Who we are
The "Organization of Malaylees in Northern Ireland," popularly known as OMNI, is a non-profit cultural organisation that promotes social, cultural, sporting, charitable, and literary activities among Malayalees in Northern Ireland, as well as organising cultural and charitable activities in the general interest and well-being of the association's members as and when required and coordinating such activities with other communities. Ever since its inception in 2009, OMNI has played a vital and integral part in promoting the welfare of the community in Northern Ireland.
We preserve and promote Indian culture, especially Kerala culture, through various festivals and events organised throughout the year.
Most of our members came to the United Kingdom as a workforce for the health sector. Having recognised the significance of establishing a common forum where people from Kerala can come together, regardless of caste, creed, or religion, to get to know one another and collaborate with locals to maintain social harmony,
The State of Kerala, one of the states in the Republic of India, was officially taken into the history of India in 1956. The people of Kerala can say with pride that they have their own language, literature, and distinct cultural heritage.
OMNI expects cooperation and support from all Malayalees to make this association a vibrant one and do activities for the benefit of the society we are living in. We welcome all Malayalee families who are present in Northern Ireland to join us.
OMNI’s vision is to serve as a social and cultural organisation for the Malayalee community in Northern Ireland by promoting and fostering inter-cultural relationships and goodwill in social and cultural areas.
OMNI’s mission is to facilitate, organize, and conduct events for the Malayalees in Northern Ireland to promote social, cultural, and charitable causes that enrich relationships, create cultural awareness, and foster a socially committed community.
A brief history of Kerala
Kerala, often referred to as Keralam, is a state in the south-west region of India on the Malabar coast. It was formed on November 1, 1956, as per the States Reorganisation Act, by combining various Malayalam-speaking regions. Spread over 38,863 km2 (15,005 sq mi), it is bordered by Karnataka to the north and north-east, Tamil Nadu to the east and south, and the Lakshadweep Sea to the west. With 33,387,677 inhabitants as per the 2011 census, Kerala is the thirteenth largest state by population and is divided into 14 districts, with the state capital being Thiruvananthapuram. Malayalam is the most widely spoken and official language of the state.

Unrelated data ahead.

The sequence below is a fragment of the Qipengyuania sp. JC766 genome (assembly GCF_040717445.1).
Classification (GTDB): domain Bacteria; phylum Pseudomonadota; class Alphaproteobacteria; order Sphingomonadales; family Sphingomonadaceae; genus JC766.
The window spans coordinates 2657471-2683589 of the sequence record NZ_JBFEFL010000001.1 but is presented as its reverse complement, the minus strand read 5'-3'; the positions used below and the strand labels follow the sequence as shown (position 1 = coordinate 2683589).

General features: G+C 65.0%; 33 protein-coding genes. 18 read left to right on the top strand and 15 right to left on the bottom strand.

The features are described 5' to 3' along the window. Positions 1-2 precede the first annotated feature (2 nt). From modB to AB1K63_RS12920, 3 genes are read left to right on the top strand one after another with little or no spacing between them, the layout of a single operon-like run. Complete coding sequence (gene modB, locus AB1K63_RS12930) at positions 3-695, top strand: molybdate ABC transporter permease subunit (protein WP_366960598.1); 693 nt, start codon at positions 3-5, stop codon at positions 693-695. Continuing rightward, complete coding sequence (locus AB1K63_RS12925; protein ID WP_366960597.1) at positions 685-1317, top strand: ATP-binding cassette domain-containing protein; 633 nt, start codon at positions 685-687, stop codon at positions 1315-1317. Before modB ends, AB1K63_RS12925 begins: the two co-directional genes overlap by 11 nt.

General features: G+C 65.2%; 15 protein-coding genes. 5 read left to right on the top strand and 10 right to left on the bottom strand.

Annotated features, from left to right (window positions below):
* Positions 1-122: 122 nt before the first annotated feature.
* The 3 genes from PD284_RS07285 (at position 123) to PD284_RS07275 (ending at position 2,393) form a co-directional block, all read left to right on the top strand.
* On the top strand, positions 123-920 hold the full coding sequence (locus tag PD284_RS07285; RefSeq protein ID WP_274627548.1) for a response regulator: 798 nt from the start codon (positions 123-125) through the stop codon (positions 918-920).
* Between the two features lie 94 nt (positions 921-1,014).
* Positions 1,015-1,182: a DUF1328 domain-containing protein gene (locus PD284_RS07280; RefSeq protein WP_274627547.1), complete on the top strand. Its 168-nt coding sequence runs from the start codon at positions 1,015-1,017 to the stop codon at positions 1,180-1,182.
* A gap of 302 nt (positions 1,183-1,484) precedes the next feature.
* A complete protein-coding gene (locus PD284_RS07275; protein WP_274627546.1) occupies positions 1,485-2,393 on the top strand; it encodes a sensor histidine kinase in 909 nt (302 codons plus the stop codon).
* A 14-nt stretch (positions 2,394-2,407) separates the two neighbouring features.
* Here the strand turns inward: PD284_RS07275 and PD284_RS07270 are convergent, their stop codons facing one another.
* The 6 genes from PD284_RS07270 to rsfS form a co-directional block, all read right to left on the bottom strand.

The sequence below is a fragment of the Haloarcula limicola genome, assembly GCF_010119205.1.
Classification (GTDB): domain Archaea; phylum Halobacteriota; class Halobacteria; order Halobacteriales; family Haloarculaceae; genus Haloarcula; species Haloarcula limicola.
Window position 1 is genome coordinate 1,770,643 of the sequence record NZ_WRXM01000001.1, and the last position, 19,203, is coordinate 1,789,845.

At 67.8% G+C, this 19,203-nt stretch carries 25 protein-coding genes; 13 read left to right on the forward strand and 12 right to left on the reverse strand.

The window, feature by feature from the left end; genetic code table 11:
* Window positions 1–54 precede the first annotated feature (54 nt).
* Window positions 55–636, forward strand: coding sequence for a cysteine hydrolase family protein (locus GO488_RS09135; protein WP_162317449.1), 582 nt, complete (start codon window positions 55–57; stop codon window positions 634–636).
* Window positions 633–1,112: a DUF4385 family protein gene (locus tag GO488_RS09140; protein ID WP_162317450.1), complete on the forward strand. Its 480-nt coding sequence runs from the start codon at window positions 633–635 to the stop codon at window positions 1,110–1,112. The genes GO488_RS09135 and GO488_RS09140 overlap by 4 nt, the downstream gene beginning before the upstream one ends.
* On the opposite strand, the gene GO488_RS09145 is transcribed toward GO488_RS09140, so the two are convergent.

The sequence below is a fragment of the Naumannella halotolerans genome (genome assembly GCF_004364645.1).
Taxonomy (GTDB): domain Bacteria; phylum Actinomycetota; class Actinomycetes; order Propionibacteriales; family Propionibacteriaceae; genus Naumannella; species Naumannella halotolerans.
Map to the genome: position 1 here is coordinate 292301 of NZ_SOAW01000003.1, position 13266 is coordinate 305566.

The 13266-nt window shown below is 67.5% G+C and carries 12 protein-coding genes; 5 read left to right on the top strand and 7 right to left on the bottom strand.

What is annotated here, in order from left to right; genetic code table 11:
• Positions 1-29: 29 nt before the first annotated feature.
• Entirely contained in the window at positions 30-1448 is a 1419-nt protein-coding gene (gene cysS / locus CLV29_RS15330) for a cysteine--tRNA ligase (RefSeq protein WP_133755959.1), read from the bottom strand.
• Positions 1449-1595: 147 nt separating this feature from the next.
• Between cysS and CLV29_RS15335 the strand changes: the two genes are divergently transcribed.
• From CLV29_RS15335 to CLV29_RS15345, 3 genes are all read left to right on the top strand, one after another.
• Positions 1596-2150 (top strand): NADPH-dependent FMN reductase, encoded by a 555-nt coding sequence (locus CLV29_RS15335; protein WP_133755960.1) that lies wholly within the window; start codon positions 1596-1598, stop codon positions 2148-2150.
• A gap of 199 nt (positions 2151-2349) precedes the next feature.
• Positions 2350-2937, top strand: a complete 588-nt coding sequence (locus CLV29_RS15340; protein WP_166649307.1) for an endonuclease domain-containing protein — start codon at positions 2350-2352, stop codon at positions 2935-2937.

The region was a prominent spice exporter from 3000 BCE to the 3rd century. The Chera Dynasty was the first powerful kingdom based in Kerala, though it frequently struggled against attacks from the neighbouring Cholas and Pandyas. During the Chera period, Kerala remained an international spice trading center. Later, in the 15th century, the lucrative spice trade attracted Portuguese traders to Kerala and eventually paved the way for the European colonisation of India. After independence, Travancore and Cochin joined the Republic of India, and Travancore-Cochin was given the status of a state. Later, the state was formed in 1956 by merging the Malabar district, Travancore-Cochin (excluding four southern taluks), and the taluk of Kasargod, South Kanara.
Kerala is the state with the lowest positive population growth rate in India (3.44%) and has a density of 859 people per km2. The state has the highest Human Development Index (HDI) (0.790) in the country, according to the Human Development Report 2011. It also has the highest literacy rate (93.19%), the highest life expectancy (almost 77 years), and the highest sex ratio (as defined by the number of women per 1000 men: 1,084 women per 1000 men) among all Indian states. Kerala has the lowest homicide rate among Indian states; in 2011, it was 1.1 per 100,000. Kerala has witnessed significant emigration of its people, especially to the Gulf States, during the Gulf Boom during the 1970s and early 1980s. Hinduism is practised by more than half of the population, followed by Islam and Christianity.
The culture of the state traces its roots to the 3rd century CE. It is a synthesis of Aryan and Dravidian cultures, developed over centuries under influences from other parts of India and abroad.
Production of pepper and natural rubber contributes to a significant portion of the total national output. In the agricultural sector, coconut, tea, coffee, cashews, and spices are important. The state’s coastline extends for 595 kilometres (370 mi), and around 1.1 million people in the state are dependent on the fishery industry, which contributes 3% of the state’s income. The state’s 145,704 kilometres (90,536 mi) of roads constitute 4.2% of all Indian roadways.
There are three existing and two proposed international airports. Waterways are also used for transportation. The state has the highest media exposure in India, with newspapers publishing in nine different languages, mainly English and Malayalam.